Although kidney disease can affect people of all ages and ethnicities, women are prone to face more specific challenges tied to kidney disease. The incidence of Chronic Kidney Disease (CKD) is at least as high in women as in men and may even be higher. Studies have shown that CKD affects approximately 195 million women worldwide and is currently the 8th leading cause of death in women. There is a risk of morbidity associated with CKD and in many cases it progresses towards kidney failure, necessitating kidney replacement therapy i.e. dialysis and/or kidney transplantation.
Types of kidney diseases that are more common in women
Lupus Nephritis is a disease that leads to kidney damage, caused by an autoimmune disease called systemic lupus erythematosus (SLE). The disorder causes the body’s immune system to attack the body’s own cells and tissues. Kidney disease due to lupus may worsen over time and can lead to kidney failure. SLE is much more common in women often striking during the child-bearing years. It is estimated that 9 in 10 people diagnosed with SLE are women.
Pyelonephritis (kidney infection) is a kind of urinary tract infection (UTI) most commonly caused by bacteria which starts in the lower urinary tract. If untreated, it can move upstream to one or both of the kidneys. Kidney infections can cause sepsis, which can be life threatening. Due to their anatomy, UTI is more common in women and girls.
Health challenges that are unique to women
Conception – CKD is considered as a risk factor that affects fertility, especially in its advanced stage, when dialysis is required. While it may be challenging, conception is still possible while on dialysis and the results have been shown to improve with intensive treatment of daily or closely frequent sessions. The use of contraceptive pills as a birth control method is generally discouraged for women with CKD as it may cause an increase in blood pressure and blood clots that can make kidney disease worse.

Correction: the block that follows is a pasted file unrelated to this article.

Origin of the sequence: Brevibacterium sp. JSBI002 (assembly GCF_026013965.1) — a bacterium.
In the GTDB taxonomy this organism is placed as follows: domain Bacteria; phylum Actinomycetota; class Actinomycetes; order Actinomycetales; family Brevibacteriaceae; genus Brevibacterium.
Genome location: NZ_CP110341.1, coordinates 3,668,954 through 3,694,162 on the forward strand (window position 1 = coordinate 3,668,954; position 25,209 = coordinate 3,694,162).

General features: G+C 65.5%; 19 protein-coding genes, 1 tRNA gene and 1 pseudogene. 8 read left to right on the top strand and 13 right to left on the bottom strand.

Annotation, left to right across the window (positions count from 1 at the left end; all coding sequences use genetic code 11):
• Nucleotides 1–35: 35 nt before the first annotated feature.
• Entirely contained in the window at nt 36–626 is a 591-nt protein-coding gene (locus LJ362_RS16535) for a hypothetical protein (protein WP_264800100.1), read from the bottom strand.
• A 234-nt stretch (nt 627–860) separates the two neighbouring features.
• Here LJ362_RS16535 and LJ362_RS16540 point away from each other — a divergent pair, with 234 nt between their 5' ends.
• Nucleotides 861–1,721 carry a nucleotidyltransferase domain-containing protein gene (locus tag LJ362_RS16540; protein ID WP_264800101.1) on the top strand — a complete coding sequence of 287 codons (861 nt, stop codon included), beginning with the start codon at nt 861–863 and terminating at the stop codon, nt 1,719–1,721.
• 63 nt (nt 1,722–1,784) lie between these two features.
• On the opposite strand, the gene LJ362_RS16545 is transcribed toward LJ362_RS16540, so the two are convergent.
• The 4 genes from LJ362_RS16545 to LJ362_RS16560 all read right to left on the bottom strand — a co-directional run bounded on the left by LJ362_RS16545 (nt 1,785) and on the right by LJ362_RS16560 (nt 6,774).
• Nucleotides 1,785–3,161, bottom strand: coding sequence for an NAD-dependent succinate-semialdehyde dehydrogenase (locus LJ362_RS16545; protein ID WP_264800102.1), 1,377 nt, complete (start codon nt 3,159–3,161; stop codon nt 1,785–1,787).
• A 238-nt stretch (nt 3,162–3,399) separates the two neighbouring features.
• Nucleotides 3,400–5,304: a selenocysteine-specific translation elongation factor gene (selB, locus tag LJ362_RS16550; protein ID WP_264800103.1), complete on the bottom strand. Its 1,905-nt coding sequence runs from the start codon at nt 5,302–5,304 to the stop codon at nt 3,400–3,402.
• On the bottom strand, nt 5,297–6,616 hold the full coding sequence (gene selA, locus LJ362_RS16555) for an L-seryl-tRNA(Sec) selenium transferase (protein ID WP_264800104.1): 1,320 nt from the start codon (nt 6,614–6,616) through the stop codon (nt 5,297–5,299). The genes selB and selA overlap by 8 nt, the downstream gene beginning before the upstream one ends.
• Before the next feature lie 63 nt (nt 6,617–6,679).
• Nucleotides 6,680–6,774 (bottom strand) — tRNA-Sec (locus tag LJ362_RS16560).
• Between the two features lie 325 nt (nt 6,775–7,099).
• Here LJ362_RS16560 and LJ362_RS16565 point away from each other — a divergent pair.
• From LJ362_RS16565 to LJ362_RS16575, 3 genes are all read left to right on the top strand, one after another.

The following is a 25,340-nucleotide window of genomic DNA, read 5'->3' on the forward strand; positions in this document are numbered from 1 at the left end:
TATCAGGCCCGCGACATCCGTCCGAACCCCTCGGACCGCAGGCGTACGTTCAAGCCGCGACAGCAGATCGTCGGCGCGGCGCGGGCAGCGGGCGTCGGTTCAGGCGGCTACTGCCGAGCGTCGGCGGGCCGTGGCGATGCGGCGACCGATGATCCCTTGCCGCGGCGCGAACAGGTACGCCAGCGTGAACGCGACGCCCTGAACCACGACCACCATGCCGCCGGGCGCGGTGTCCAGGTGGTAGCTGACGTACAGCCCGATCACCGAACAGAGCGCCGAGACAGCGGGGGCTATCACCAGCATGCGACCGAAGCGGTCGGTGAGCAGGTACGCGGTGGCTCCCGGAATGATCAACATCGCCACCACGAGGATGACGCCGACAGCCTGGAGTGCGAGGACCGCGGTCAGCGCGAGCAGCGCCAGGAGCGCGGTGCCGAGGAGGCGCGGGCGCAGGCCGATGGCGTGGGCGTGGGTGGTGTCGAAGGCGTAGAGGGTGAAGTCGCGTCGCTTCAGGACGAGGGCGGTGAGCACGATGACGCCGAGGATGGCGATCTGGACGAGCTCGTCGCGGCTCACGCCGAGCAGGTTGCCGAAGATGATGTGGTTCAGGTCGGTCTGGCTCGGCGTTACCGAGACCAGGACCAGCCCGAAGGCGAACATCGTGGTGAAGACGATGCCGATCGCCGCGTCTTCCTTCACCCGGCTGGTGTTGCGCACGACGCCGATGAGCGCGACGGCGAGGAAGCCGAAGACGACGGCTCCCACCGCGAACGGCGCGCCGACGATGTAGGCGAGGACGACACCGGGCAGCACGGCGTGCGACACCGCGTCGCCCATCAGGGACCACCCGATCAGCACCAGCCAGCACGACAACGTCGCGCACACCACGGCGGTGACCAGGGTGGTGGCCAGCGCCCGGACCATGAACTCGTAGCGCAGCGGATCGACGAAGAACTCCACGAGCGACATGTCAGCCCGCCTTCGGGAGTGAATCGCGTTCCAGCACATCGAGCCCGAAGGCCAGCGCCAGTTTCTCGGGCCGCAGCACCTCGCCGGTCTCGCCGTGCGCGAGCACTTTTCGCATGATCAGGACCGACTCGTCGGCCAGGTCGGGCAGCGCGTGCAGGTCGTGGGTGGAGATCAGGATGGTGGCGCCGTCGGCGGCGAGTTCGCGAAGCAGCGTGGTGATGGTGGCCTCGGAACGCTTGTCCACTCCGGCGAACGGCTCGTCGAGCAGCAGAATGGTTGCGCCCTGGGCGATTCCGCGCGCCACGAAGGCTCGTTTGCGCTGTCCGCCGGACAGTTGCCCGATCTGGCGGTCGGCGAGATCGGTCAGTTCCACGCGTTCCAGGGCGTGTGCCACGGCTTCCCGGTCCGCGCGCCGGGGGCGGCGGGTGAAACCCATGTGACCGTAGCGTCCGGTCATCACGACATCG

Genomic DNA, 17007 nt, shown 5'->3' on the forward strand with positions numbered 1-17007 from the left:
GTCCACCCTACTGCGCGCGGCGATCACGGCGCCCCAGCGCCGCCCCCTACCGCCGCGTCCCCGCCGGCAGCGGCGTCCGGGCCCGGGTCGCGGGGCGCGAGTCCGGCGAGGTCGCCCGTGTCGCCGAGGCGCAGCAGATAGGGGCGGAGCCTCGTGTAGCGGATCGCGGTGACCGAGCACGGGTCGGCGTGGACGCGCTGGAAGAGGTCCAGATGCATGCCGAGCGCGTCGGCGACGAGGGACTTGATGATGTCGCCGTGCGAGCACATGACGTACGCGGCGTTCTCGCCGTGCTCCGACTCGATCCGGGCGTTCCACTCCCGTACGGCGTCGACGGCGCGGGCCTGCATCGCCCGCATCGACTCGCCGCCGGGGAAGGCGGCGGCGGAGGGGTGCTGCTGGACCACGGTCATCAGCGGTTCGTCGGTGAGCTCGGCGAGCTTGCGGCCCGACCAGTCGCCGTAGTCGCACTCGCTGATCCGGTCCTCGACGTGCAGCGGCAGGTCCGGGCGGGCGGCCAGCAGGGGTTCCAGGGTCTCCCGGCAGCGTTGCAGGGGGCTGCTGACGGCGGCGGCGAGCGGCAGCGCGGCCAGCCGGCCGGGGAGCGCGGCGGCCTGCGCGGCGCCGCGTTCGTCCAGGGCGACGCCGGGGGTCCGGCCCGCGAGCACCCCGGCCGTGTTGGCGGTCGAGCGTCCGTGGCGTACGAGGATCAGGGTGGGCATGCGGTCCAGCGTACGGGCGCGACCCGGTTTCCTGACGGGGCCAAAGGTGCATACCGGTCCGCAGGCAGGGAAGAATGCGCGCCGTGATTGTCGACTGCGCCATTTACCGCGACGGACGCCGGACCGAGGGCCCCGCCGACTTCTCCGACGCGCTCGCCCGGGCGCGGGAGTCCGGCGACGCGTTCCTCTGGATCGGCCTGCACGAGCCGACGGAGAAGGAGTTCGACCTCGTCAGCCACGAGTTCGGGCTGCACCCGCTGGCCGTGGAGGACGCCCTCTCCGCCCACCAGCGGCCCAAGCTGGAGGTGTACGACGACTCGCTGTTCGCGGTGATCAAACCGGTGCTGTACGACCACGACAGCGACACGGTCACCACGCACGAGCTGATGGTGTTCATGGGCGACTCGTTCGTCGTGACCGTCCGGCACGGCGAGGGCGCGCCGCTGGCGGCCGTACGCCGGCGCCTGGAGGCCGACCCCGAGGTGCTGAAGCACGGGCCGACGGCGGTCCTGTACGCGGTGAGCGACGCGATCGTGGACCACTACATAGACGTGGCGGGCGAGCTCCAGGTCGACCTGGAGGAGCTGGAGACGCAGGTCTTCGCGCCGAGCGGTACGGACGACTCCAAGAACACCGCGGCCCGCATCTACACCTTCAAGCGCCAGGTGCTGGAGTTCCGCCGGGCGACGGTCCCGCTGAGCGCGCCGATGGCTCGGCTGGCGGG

Pregnancy-related complications – CKD may be caused by both Acute Kidney Injury (AKI) and preeclampsia (PE – a complication in pregnancy which can lead to high blood pressure and kidney damage in the mother). It not only poses a threat to maternal health, but is also associated with fetal mortality, preterm birth and restricted intrauterine growth.
If the mother has any pre-existing kidney disease it can negatively affect the pregnancy and may pose a threat to the health of both the mother and the fetus. Increased chances of adverse pregnancy outcomes including preeclampsia, AKI, progression of CKD, spontaneous abortion, stillbirth, malformations, and other long-term issues have been observed.
While Pregnancy offers an opportunity for diagnosis of kidney disease, it is also a state where acute and chronic kidney diseases may develop which may impact the health of future generations.
As individuals, it is important for women to be aware of how important your kidneys are to your overall health and how you can prevent or slow down the progression of kidney disease.
Key questions to ascertain your risk
- Do you have high blood pressure?
- Are you diabetic?
- Do you smoke?
- Are you overweight?
- Do you have a family history of kidney disease?
- Are you over 50?
- Are you of African, Hispanic, Asian or Aboriginal descent?
If your answer is yes to one or more of these questions, it is advisable to discuss with your doctor. Early chronic kidney disease is silent and has no signs or symptoms. By treating kidney disease early, you can help delay or prevent kidney failure.